25 November 2017

Voltage Source and Current Source

Ideal voltage source

  • An ideal voltage source is one in which terminal voltage remains constant regardless current flow through its terminals. 
  • The ideal voltage source has zero internal resistance. The symbol for the ideal voltage source is shown in the Figure A.
  •  Its terminal voltage remains constant with respect to current as shown in the Figure B.

ideal-voltage-source.png

Practical voltage source

  • As the practical voltage source has some finite internal resistance, its terminal voltage does not remains constant but falls as the current through the circuit increases. 
  • The practical voltage source has internal resistance r is shown in the Figure C. 
  • The terminal voltage V is equal to emf E minus voltage drop across resistance r. Its terminal voltage with respect to current is shown in the Figure D.

        V = E – Ir

practical-voltage-source.png

Ideal current source

  • An ideal current source is one in which current through its terminals remains constant regardless of terminal voltage. 
  • The symbol of ideal current source is shown in the Figure E.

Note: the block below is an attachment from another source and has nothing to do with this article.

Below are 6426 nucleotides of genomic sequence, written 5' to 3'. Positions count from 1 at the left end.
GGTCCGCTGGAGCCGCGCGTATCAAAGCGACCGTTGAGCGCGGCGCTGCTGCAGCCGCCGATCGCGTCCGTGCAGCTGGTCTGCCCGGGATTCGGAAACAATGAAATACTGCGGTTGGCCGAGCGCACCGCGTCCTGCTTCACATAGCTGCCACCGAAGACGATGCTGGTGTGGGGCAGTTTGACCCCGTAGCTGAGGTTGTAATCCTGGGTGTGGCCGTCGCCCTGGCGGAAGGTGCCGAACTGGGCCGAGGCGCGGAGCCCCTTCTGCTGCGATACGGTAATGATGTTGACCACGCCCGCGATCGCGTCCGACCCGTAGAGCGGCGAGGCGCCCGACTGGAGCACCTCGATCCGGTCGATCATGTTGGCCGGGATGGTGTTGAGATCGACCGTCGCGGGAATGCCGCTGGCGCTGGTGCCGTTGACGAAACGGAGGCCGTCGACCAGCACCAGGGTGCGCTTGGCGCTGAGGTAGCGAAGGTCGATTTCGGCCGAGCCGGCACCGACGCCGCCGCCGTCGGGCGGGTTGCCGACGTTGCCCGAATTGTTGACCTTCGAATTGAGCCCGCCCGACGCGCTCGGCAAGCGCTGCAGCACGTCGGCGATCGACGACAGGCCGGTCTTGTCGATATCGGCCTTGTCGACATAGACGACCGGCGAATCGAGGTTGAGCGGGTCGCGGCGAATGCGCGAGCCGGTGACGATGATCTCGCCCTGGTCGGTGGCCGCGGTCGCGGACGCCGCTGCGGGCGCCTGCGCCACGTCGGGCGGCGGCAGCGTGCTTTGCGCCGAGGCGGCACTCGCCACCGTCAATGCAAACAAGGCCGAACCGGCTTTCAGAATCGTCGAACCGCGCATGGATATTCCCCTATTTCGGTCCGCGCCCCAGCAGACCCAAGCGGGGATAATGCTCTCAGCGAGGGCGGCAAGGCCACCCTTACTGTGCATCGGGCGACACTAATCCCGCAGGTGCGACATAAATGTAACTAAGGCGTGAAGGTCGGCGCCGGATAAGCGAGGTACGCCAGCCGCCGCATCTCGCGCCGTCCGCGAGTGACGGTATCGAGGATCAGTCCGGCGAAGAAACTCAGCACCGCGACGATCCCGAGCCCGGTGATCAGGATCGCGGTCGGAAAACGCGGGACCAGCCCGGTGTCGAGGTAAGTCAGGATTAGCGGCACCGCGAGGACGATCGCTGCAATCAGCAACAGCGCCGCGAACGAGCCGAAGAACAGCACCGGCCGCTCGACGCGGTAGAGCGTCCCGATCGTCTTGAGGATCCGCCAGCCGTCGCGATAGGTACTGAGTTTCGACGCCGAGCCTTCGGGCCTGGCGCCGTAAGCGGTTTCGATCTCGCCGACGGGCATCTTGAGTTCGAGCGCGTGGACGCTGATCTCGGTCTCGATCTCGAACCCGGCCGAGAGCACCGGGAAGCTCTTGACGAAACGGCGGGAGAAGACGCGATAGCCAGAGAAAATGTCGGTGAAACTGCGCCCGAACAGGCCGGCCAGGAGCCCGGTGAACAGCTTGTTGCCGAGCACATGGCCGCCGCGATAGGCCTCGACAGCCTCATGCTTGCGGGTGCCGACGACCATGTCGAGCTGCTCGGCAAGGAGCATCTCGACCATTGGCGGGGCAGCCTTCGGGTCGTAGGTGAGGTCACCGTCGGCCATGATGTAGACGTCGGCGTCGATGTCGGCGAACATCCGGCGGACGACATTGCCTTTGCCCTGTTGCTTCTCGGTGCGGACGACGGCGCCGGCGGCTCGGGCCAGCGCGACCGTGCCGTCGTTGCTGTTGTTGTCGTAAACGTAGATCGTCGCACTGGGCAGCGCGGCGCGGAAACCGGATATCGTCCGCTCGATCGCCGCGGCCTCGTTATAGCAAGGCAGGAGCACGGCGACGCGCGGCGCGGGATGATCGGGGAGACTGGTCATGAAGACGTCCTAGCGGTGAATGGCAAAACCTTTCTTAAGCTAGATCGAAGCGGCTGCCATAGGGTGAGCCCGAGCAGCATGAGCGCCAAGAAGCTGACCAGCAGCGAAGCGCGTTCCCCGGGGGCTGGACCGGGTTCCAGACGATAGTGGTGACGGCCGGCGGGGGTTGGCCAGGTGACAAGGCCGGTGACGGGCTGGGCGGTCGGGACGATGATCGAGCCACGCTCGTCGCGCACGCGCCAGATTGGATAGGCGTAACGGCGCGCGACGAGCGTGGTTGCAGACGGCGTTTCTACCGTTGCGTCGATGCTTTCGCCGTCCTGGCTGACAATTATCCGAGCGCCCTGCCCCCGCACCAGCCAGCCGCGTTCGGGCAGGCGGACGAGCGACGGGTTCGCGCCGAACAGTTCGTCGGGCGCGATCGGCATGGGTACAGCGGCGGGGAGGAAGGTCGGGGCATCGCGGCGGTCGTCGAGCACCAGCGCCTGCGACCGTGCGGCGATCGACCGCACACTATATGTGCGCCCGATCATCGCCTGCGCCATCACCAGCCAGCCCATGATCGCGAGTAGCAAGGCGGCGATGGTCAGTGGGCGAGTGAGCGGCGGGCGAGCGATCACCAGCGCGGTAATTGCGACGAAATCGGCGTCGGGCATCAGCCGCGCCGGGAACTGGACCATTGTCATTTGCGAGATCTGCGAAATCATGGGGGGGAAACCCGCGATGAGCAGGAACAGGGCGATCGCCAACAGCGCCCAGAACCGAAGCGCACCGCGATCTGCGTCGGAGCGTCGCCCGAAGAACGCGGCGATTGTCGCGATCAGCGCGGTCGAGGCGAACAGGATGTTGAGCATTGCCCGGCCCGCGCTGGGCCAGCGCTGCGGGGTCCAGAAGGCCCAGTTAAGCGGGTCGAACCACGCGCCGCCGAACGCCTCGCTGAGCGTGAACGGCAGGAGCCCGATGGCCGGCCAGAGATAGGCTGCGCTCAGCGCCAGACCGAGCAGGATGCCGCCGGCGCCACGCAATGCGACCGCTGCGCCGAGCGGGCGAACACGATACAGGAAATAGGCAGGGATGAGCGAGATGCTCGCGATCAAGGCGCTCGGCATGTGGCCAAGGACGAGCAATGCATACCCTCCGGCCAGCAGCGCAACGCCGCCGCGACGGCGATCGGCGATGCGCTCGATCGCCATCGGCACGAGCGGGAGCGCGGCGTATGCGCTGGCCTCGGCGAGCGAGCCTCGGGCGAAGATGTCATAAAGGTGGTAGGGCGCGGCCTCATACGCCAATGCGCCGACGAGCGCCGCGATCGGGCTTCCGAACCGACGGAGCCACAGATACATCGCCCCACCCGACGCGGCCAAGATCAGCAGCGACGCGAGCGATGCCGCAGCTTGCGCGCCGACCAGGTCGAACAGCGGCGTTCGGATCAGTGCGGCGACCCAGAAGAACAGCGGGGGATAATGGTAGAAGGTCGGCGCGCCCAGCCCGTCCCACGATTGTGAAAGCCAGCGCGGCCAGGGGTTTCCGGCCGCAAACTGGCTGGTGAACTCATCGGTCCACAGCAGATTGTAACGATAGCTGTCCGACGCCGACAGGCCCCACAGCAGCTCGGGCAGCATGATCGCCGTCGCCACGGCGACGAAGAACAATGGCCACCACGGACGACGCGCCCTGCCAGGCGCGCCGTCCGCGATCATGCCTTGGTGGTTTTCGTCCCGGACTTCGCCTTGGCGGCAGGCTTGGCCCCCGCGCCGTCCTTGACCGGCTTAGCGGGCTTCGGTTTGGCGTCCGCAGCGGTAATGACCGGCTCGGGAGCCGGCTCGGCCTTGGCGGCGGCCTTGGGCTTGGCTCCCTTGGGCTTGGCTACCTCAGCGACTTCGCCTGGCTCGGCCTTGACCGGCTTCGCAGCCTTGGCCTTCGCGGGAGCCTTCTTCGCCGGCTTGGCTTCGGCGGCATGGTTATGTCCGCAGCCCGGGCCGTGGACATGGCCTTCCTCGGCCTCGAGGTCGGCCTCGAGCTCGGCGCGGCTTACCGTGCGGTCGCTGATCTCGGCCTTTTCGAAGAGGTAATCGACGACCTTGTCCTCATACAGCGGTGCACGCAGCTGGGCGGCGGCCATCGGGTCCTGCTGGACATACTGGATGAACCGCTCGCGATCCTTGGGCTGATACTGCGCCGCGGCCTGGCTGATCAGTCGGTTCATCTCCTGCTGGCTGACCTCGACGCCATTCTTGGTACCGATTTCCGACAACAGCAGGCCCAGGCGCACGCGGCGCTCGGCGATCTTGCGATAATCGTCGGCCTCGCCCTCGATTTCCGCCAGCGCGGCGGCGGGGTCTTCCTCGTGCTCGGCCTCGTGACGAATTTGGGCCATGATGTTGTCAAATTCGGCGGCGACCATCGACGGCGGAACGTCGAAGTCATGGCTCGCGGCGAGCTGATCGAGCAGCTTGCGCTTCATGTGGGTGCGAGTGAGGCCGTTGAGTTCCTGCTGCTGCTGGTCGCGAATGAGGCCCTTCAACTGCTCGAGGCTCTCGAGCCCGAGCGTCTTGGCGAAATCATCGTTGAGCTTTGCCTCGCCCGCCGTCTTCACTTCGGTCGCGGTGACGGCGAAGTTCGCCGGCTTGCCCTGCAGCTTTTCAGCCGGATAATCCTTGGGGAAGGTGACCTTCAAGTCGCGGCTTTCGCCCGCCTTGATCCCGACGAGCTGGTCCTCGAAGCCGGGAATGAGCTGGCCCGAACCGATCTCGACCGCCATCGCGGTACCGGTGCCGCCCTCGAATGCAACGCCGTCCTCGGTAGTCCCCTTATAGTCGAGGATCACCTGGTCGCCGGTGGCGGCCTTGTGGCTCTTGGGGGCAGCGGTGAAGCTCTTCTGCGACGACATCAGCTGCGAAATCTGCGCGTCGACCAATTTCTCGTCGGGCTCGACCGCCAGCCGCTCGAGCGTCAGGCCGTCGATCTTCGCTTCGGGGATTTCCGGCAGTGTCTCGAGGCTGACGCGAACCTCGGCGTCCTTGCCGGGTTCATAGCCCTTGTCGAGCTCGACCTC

• The ideal current source has infinite internal resistance. 
  • The relation between voltage and current is shown in the Figure F for ideal current source.

ideal-current-source.png

Practical current source

  • The practical current source is one in which current through its terminal decreases as the voltage across it increases. 
  • The practical current source is considered by connecting parallel resistance across an ideal current source as shown in the Figure G. 
  • The current through terminal is I1 is equal to

         I1 = I – V / R
  • Where R is internal resistance of voltage source and V is terminal voltage of an ideal current source. 
  • The voltage – current relation is shown in the Figure H in which current falls as voltage across terminal increases.
practical-current-source.png
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